Daft Punk, or rather the men inside those fancy helmets named Thomas Bangalter and Guy-Manuel de Homem-Christo, sat down for a face to face interview with GQ magazine to talk about the forthcoming release of their new album Random Access Memories. To accompany the interview, DP also posed for a few pretty pictures (which you can see below). I’m not sure how many Daft Punk interviews you’ve read before but the guys really come across as painfully normal people … which may be surprising to some, considering they do their best to look like alien robots all of the time. Click below to read some excerpts from their GQ interview and learn more about the guys inside the helmets.
They are rusty at being Daft Punk. They’ve been gone for a long time. Since their last proper studio release, 2005’s Human After All, they’ve done just a handful of interviews—three, maybe four, tops—and they’re badly out of practice. They’re still answering questions like Thomas Bangalter and Guy-Manuel de Homem-Christo, instead of like Daft Punk, which is a problem, because they’d prefer that you not think of them as people at all. That’s partly what the robot helmets are for. It’s why you’ve never seen their faces. “I remember when I was a kid, I would watch Superman, and I was super into the feeling of knowing that Clark Kent is Superman and no one knows,” Bangalter says. “We always thought as we were shaping this thing that the fantasy was actually so much more exciting than the idea of being the most famous person in the world.” It’s a Saturday afternoon in Los Angeles, and the two men are seated, sans disguises, outside at a café on La Brea. They’re talking about their kids (two each), the vagaries of the California wildlife that haunt Bangalter’s house up in the hills (deer and coyotes, mostly, though recently he lost a night of sleep to the hooting of what he’s pretty sure was an owl), and a bunch of other things they’d really rather not discuss—a bunch of things they will later try to take back—because finally, after eight years, there is a new Daft Punk record. It’s called Random Access Memories—they whisper the title across the table, because it’s February and no one else knows this yet, and because with Daft Punk nearly everything is a secret. The record is only Daft Punk’s fourth in sixteen years, not counting the soundtrack work they did on Disney’s 2010 sequel to Tron, and the first that the two men, who recorded their first three albums at home (two in Bangalter’s bedroom, one in his living room), have made in a proper studio. It’s a big and lush and opulent ’70s-disco record, glamorous in places and almost mournful in others, like something a heartbroken vacuum cleaner might drive around to at night in Detroit. It’s got choirs and flutes and some of the same guys who played on Thriller and Off the Wall, and Panda Bear from Animal Collective, and Nile Rodgers from Chic, and a gang of other collaborators—Italian disco god Giorgio Moroder, “Rainbow Connection” guy Paul Williams, pianist Chilly Gonzales, house titan Todd Edwards, the Strokes’ Julian Casablancas, Pharrell Williams singing about sex and ancient Greek mythology. It sounds like it cost about a million dollars to make, if not more, an estimate they don’t deny but also won’t confirm. More to the point, Random Access Memories is a calculated departure from past Daft Punk records, even for Daft Punk, a band that, over the course of its lengthy reign as the most well-known and critically revered dance-music act on the planet, has made a point of never making the same record twice. Only a handful of people have heard the album so far, but the two men already seem resigned to the possibility that no one will like it. “In Scream 2, they have this discussion about how sequels always suck,” Bangalter says. In this scheme, Random Access Memories might as well be Scream 4. “The thing we can ask ourselves at some point is like: We’re making music for twenty years. How many bands and acts do you have that are still making good music after twenty years? It always sucks—almost always, you know?” And de Homem-Christo, who has said maybe a few dozen words up to this point, most of them about salad and directed at our waitress, peers over the golden top edge of his sunglasses and says: “So our new album is supposed to really suck.”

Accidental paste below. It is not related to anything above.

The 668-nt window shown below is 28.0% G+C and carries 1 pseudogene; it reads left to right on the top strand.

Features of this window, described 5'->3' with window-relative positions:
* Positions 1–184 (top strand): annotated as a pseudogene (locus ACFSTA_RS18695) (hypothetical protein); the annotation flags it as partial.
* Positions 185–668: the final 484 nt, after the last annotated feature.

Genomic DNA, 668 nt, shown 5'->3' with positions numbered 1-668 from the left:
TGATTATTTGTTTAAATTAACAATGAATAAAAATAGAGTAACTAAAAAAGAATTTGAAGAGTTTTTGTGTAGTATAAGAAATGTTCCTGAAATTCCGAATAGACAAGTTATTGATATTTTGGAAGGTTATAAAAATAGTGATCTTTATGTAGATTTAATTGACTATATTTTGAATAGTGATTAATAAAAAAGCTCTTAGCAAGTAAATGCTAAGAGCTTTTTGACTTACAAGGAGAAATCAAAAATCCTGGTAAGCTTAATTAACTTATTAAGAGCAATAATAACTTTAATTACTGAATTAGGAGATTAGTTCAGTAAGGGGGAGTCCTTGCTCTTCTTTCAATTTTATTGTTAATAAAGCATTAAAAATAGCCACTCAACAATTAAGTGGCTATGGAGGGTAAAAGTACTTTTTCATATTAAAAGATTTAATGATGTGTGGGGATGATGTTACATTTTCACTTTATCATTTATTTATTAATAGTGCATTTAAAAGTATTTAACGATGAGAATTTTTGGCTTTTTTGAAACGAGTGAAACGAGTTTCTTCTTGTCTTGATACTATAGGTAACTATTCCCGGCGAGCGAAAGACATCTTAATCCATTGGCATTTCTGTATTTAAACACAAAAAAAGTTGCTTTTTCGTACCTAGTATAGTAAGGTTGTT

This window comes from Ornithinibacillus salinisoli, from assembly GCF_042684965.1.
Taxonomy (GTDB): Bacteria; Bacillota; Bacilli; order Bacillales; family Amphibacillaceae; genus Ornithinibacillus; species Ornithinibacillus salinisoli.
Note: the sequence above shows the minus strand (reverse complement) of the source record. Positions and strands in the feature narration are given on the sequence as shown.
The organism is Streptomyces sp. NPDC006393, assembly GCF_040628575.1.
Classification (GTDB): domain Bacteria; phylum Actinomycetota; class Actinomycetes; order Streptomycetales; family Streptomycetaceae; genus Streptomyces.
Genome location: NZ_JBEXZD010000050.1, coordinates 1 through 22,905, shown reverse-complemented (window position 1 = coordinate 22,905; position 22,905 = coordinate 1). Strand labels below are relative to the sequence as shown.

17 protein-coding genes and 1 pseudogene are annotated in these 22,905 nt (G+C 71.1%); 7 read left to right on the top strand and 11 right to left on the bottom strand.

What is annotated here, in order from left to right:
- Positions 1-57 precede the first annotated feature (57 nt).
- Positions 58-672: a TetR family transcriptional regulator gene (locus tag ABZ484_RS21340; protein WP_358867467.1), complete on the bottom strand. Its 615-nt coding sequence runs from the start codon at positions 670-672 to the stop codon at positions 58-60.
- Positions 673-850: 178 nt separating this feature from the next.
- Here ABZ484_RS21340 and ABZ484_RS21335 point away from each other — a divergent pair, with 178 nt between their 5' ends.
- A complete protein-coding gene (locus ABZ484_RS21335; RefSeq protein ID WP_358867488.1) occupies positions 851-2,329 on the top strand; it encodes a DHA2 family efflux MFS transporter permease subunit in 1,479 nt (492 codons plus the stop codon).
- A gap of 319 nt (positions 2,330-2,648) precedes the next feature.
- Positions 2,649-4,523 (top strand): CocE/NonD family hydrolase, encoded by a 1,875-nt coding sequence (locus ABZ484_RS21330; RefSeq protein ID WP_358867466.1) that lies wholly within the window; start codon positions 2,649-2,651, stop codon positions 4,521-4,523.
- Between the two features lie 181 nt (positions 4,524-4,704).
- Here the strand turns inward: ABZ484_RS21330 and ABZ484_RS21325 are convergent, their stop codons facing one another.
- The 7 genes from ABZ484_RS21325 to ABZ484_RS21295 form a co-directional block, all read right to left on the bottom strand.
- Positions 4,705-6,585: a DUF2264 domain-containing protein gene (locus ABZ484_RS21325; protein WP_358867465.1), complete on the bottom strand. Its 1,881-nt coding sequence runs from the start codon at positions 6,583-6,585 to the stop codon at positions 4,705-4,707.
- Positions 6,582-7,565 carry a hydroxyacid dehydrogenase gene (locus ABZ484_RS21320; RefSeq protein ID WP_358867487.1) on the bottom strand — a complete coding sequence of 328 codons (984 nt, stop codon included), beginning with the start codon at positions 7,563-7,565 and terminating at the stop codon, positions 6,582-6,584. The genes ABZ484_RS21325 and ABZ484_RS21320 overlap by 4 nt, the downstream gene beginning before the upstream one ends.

You can read the full GQ feature article HERE. It’s interesting … Daft Punk is pretty much loved by everyone. It’s cool to like Daft Punk so even if you don’t like them, you’d never admit to it. Everything they put out is considered genius musicianship … even if it doesn’t sell remarkably well or rack up #1 songs, their music tends to ALWAYS get lauded in the press. I like Daft Punk. I believe much of their music is inspired genius. But I have a hard time truly understanding why seemingly every person on Earth loves them, too. What is it about their music that makes people like it so much? I think most people would be hard pressed to name a handful of songs. Daft Punk don’t make the kind of music that you generally sing along to. Still, everyone loves them. I’m curious to hear what their album sounds like and I hope to give it a listen before the FLOOD of positive press drowns us all. These guys may look like superhuman beings but they’re just people … people who have an amazing ability to hold everyone in their sway. Hmmm.